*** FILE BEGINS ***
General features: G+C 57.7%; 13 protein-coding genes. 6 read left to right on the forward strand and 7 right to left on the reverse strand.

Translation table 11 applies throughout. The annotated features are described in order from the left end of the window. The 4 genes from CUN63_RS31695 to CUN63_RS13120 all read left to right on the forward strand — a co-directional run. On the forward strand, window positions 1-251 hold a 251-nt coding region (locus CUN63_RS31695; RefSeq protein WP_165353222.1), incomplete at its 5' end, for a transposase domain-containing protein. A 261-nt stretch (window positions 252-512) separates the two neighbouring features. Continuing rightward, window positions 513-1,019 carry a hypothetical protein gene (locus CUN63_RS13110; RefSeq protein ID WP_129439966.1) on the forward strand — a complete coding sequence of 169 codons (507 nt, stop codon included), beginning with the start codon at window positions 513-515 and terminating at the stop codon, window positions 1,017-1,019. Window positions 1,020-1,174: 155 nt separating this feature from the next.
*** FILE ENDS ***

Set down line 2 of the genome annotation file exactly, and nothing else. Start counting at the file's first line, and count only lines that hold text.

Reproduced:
Translation table 11 applies throughout. The annotated features are described in order from the left end of the window. The 4 genes from CUN63_RS31695 to CUN63_RS13120 all read left to right on the forward strand — a co-directional run. On the forward strand, window positions 1-251 hold a 251-nt coding region (locus CUN63_RS31695; RefSeq protein WP_165353222.1), incomplete at its 5' end, for a transposase domain-containing protein. A 261-nt stretch (window positions 252-512) separates the two neighbouring features. Continuing rightward, window positions 513-1,019 carry a hypothetical protein gene (locus CUN63_RS13110; RefSeq protein ID WP_129439966.1) on the forward strand — a complete coding sequence of 169 codons (507 nt, stop codon included), beginning with the start codon at window positions 513-515 and terminating at the stop codon, window positions 1,017-1,019. Window positions 1,020-1,174: 155 nt separating this feature from the next.